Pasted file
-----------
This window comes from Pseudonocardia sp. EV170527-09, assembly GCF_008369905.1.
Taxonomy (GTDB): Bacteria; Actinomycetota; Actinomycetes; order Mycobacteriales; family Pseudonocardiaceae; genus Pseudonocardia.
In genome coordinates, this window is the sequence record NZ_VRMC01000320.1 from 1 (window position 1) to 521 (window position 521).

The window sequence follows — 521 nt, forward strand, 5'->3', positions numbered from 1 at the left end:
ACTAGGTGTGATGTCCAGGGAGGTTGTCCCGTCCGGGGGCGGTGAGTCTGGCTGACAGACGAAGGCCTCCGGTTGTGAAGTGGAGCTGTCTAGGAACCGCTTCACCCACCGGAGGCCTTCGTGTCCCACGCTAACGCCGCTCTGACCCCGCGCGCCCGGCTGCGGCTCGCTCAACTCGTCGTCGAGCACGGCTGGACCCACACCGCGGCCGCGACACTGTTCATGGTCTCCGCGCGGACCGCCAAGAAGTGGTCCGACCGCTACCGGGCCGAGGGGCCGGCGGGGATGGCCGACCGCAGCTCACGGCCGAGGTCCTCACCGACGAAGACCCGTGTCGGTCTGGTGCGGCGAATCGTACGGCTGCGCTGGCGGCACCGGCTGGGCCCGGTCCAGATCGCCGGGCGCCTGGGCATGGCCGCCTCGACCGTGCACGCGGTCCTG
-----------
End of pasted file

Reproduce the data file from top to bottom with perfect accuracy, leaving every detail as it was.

This window comes from Pseudonocardia sp. EV170527-09, assembly GCF_008369905.1.
Taxonomy (GTDB): Bacteria; Actinomycetota; Actinomycetes; order Mycobacteriales; family Pseudonocardiaceae; genus Pseudonocardia.
In genome coordinates, this window is the sequence record NZ_VRMC01000320.1 from 1 (window position 1) to 521 (window position 521).

The window sequence follows — 521 nt, forward strand, 5'->3', positions numbered from 1 at the left end:
ACTAGGTGTGATGTCCAGGGAGGTTGTCCCGTCCGGGGGCGGTGAGTCTGGCTGACAGACGAAGGCCTCCGGTTGTGAAGTGGAGCTGTCTAGGAACCGCTTCACCCACCGGAGGCCTTCGTGTCCCACGCTAACGCCGCTCTGACCCCGCGCGCCCGGCTGCGGCTCGCTCAACTCGTCGTCGAGCACGGCTGGACCCACACCGCGGCCGCGACACTGTTCATGGTCTCCGCGCGGACCGCCAAGAAGTGGTCCGACCGCTACCGGGCCGAGGGGCCGGCGGGGATGGCCGACCGCAGCTCACGGCCGAGGTCCTCACCGACGAAGACCCGTGTCGGTCTGGTGCGGCGAATCGTACGGCTGCGCTGGCGGCACCGGCTGGGCCCGGTCCAGATCGCCGGGCGCCTGGGCATGGCCGCCTCGACCGTGCACGCGGTCCTG